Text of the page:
It's comical to see how afraid most cats are of ratties. I'd be afraid too though if I were a cat-- I'd imagine that rats look big and scary to a cat, count in their lightning reflexes and sharp little nails and teeth...;)

    It's very interesting to read that article about the toxoplasma parasite... makes me wonder if Pod had bugs in his noggin because that little guy wasn't afraid of anything!
     
    Last edited: Nov 23, 2019
  4. Nov 23, 2019 #4

    Kye

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    Well all of my rats have it then. They go to the cats AND dogs. I'm not convinced that this is completely true or ALL the rats I've seen have it. I think it's simply the fact that our rats feel safe with us so they aren't afraid of potential preds. Now I'm not saying that there isn't such thing as it but I don't believe that the tons of rats I've seen have it..
     
  5. Nov 24, 2019 #5

    PiddlePod

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    I'd say that it is very possible that Pod had bugs in his noggin. I'm basing this on what we knew about his history before we found his cute little face poking out of a hammock at the shelter.:) Podrick came from a pretty terrible home situation. His previous family dropped him off at the shelter along with their 2 dogs and 3 cats. The poor little guy arrived there in a small, filthy cage full of poops that we were told likely wasn't cleaned for months:(. The dogs were fine but they told us that the cats were "outdoor cats" (IMO cats should never be left to roam outside) and had to be treated for ear mites, fleas and one even had a tapeworm. :eek:o_O

    When we first met lonely Pod at the shelter, the volunteers told us everything they knew about him and even mentioned that his previous family eventually returned to the shelter 2 weeks later to take the 2 dogs and 3 cats back home, but they left little Pod behind. :( So very sad BUT awesome for Pod and for us since we ended up going back to the shelter the very next day to adopt our little guy. He was a whole $5, though he was worth a million dollars. :D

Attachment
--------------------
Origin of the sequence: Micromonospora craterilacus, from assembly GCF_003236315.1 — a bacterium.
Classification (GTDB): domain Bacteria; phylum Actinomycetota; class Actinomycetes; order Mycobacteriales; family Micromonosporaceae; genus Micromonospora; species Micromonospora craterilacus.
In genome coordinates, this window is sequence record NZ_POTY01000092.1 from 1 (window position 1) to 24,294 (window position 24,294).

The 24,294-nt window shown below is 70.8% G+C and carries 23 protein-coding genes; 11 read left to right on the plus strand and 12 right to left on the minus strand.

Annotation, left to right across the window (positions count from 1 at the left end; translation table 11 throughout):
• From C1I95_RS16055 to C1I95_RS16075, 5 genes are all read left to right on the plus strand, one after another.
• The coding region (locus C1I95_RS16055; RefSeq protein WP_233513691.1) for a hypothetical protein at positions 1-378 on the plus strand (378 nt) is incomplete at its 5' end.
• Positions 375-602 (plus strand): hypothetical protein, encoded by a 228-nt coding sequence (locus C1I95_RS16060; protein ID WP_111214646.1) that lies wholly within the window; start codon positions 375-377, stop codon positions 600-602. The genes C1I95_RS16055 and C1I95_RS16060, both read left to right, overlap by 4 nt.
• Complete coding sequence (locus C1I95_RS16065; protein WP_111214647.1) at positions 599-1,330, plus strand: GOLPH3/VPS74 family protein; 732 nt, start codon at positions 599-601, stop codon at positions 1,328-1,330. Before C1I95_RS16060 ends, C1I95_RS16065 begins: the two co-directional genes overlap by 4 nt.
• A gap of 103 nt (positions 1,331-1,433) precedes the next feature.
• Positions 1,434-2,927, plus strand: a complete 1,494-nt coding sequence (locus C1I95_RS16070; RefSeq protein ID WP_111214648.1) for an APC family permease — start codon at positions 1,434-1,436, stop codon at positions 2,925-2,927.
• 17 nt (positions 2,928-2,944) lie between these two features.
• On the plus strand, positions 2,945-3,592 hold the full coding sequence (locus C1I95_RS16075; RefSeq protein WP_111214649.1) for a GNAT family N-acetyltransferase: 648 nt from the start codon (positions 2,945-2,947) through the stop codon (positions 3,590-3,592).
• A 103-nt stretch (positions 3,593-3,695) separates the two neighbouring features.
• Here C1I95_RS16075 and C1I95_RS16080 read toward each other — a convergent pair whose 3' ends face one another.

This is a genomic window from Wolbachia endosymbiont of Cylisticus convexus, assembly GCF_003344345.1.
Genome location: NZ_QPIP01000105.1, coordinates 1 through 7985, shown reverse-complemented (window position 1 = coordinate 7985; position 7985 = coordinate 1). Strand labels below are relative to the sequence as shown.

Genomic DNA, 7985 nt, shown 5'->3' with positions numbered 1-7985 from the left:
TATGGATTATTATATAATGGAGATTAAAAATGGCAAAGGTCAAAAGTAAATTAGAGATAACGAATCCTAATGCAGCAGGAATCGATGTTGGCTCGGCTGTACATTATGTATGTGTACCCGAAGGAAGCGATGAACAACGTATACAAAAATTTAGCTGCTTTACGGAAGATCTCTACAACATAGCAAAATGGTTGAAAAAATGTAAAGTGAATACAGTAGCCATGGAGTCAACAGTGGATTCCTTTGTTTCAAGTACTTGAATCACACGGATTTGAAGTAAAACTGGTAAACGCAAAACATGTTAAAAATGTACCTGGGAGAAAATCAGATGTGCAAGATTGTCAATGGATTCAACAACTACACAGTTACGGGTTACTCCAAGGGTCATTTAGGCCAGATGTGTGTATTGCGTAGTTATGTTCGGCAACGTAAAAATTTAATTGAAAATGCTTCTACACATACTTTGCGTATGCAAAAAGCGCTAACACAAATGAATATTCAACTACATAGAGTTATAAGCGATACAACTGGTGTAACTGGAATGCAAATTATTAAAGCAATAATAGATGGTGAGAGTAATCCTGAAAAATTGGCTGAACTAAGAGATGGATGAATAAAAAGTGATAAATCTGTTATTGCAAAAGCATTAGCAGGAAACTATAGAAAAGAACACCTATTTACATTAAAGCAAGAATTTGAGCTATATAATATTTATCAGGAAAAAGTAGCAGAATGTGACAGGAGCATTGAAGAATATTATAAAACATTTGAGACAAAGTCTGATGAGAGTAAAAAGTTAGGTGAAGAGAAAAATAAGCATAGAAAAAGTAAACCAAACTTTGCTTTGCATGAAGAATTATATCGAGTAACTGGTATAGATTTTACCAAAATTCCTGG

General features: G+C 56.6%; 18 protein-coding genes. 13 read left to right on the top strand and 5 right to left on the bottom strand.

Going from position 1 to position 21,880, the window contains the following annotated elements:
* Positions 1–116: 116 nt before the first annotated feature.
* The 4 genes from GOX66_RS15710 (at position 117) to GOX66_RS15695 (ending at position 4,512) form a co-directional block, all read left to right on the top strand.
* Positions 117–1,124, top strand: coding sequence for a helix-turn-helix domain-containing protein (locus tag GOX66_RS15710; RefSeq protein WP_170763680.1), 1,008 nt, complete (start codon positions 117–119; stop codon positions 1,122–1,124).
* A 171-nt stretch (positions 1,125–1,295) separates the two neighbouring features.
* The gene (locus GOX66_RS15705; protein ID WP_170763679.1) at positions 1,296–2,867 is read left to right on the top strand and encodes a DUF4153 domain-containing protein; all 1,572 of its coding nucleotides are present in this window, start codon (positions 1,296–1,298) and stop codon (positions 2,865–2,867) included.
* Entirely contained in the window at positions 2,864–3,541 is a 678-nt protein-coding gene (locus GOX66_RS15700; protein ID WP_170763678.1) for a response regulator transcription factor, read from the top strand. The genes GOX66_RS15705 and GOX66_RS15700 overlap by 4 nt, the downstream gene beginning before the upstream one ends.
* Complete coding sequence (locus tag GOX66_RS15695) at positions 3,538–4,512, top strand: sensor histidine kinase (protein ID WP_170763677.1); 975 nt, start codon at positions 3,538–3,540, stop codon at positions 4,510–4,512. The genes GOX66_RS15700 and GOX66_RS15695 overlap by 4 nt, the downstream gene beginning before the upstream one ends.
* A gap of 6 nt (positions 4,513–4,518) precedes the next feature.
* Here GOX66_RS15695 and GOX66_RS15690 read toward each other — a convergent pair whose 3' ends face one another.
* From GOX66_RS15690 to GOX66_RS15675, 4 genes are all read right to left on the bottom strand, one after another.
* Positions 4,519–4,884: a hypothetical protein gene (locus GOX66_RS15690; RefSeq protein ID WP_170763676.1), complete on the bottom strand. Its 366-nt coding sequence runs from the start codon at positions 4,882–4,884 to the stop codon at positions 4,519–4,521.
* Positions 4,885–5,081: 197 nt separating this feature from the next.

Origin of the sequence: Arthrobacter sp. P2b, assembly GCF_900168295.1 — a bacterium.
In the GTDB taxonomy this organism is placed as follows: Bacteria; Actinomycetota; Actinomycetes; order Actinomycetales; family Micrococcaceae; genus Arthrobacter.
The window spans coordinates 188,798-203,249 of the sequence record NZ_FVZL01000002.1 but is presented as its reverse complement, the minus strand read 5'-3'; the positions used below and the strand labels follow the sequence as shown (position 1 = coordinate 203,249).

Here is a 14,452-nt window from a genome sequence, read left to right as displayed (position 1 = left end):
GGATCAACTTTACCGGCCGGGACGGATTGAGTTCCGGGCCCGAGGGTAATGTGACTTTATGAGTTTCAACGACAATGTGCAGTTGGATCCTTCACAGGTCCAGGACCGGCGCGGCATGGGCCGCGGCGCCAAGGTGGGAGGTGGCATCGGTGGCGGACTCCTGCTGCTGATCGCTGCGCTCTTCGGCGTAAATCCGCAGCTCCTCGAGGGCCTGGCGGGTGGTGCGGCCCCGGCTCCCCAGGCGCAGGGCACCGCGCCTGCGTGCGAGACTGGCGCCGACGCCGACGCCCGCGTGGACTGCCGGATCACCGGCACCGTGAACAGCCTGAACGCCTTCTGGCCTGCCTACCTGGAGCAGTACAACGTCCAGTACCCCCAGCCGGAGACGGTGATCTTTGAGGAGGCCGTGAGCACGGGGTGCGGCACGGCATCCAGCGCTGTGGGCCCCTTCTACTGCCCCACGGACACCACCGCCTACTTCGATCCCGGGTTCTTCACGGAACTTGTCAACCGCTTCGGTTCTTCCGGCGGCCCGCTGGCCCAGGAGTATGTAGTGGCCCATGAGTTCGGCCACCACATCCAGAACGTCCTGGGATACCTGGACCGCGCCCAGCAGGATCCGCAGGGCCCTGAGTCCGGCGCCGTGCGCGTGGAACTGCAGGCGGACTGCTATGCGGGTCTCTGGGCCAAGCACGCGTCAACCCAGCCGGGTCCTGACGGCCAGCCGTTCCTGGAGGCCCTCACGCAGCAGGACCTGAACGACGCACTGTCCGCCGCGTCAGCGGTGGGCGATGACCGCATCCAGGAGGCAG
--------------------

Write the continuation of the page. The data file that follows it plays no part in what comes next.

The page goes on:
I've known about toxoplasma gondii for some time mostly because the parasite is so fascinating! It is incredible how it targets the neurons in the brain that implicate fear and attraction. It is so specific in its action that T. gondii remarkably has no effect on learned fear, behavioral anxiety, olfaction (smell), nor nonaversive learning. Scientist's also believe that T. gondii can adversely affect the human brain and it is believed that the infection can make people more impulsive, can lead them to engage in risky and dangerous behavior and may even expose the brain to developing mental illness such as schizophrenia. Scary stuff but also really cool!:)

    I wouldn't be surprised if the 3 cats that lived with Pod for the first year of his life had T. gondii. Pod had some weirdo behavior like being obsessed with our kitty's and our kitty's litter boxes. If Pod managed to slip away for a moment the first thing he would do is bound toward the litter box. There were a couple of times when Pod was just too quick and actually managed to climb into one before I had time to snatch his little cat-turd obsessed booty out of the litter box! So I'm assuming that his previous family didn't have a problem with him rolling around in their litter boxes at home :eek:o_O...and with 3 outdoor cats, Pod could have easily picked up T. gondii at some point. Podrick was the most fearless rat that I have ever met. Nibbles, Peepers, Beans and Pi all had/have a very healthy fear of cats, unlike Podrick the Fearless lol. To this day Beans and Pi are anxious with Opie prowling around, even after living with Opie for two and a half years. :) IMO it is very possible that there are pet rats with active or inactive T. gondii infections. Even after the parasite is eliminated from the body the neurological symptoms still persist.